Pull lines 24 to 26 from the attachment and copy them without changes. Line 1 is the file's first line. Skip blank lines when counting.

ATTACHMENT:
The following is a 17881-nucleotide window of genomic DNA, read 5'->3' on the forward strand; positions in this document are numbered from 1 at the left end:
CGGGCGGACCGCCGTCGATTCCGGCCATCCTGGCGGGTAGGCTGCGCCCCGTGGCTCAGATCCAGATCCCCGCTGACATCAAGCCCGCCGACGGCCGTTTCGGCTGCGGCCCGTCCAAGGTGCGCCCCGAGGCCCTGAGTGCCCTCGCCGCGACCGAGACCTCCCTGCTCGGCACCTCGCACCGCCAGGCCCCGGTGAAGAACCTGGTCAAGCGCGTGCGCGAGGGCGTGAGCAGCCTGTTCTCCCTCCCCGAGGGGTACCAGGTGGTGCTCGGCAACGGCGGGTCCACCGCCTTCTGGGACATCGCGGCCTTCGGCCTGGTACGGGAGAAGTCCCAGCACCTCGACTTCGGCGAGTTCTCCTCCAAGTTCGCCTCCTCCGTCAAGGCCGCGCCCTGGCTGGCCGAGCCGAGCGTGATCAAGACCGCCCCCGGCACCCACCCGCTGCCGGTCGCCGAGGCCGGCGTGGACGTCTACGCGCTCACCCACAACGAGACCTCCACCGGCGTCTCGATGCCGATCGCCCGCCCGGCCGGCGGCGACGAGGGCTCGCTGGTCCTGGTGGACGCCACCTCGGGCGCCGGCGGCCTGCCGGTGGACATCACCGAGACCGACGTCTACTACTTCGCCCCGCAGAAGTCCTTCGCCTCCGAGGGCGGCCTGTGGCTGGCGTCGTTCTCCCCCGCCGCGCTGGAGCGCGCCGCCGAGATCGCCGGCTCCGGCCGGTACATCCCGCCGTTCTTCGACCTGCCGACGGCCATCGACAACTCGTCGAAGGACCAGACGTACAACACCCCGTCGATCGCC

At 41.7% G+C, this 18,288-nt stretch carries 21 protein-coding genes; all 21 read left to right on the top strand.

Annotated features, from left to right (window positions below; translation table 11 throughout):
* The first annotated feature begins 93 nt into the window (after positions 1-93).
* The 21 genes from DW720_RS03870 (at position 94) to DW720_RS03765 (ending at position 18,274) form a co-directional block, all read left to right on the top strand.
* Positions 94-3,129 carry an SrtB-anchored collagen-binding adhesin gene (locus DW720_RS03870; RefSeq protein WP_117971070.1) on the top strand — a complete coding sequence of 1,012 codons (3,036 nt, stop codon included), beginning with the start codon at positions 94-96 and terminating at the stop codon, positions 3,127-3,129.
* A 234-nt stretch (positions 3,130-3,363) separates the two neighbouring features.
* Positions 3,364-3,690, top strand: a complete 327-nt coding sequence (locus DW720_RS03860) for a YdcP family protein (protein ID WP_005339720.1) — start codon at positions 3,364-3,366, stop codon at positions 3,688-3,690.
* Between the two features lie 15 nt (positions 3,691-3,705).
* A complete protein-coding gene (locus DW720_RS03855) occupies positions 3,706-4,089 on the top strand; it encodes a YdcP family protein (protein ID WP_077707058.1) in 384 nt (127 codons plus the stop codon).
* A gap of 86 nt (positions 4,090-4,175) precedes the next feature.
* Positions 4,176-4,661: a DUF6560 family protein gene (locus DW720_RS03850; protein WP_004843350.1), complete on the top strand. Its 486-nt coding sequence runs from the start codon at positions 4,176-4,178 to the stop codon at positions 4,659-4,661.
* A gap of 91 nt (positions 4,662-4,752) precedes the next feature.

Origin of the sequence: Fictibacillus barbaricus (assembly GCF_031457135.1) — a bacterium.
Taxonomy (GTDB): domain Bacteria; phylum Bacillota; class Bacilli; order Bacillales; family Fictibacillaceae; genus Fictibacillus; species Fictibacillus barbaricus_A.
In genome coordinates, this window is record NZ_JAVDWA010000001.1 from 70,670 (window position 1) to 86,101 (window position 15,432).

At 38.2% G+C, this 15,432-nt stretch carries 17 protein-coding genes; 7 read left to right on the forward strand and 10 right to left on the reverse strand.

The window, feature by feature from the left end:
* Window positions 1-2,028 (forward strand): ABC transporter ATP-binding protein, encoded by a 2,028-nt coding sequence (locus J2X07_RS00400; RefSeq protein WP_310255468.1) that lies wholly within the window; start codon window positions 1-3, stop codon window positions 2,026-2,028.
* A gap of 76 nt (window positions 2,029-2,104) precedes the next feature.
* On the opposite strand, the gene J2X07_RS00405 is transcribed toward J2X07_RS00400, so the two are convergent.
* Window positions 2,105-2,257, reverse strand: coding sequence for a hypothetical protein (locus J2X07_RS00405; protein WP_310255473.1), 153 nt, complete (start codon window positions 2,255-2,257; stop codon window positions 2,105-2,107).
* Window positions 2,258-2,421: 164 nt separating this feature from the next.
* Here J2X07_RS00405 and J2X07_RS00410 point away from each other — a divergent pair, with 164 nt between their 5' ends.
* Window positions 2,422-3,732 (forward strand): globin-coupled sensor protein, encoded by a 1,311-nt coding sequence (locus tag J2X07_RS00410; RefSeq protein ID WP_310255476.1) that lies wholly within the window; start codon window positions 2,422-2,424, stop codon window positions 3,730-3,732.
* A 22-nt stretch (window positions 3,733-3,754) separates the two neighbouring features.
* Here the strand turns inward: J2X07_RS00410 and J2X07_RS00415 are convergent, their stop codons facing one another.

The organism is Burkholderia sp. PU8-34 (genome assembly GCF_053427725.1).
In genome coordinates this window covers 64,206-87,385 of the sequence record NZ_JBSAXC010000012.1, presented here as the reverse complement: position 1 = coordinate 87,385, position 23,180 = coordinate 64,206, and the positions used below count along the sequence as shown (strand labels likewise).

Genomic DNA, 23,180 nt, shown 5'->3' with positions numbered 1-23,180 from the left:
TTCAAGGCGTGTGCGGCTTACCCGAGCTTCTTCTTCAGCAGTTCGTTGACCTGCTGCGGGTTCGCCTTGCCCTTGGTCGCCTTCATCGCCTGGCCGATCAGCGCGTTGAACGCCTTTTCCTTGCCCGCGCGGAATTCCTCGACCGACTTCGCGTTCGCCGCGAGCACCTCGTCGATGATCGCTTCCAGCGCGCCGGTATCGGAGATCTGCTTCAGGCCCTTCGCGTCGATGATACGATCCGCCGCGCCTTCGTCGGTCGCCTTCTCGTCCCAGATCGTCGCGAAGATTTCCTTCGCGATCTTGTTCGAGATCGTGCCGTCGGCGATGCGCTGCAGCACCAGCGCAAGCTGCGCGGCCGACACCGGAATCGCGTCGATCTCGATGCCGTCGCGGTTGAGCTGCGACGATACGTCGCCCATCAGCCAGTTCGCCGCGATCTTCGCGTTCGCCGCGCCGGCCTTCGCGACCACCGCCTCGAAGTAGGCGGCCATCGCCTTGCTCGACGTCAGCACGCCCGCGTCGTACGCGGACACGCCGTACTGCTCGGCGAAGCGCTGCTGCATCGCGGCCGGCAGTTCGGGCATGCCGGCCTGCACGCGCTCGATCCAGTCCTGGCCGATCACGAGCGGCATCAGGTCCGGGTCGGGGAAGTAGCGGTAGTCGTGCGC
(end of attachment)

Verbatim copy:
* Window positions 2,258-2,421: 164 nt separating this feature from the next.
* Here J2X07_RS00405 and J2X07_RS00410 point away from each other — a divergent pair, with 164 nt between their 5' ends.
* Window positions 2,422-3,732 (forward strand): globin-coupled sensor protein, encoded by a 1,311-nt coding sequence (locus tag J2X07_RS00410; RefSeq protein ID WP_310255476.1) that lies wholly within the window; start codon window positions 2,422-2,424, stop codon window positions 3,730-3,732.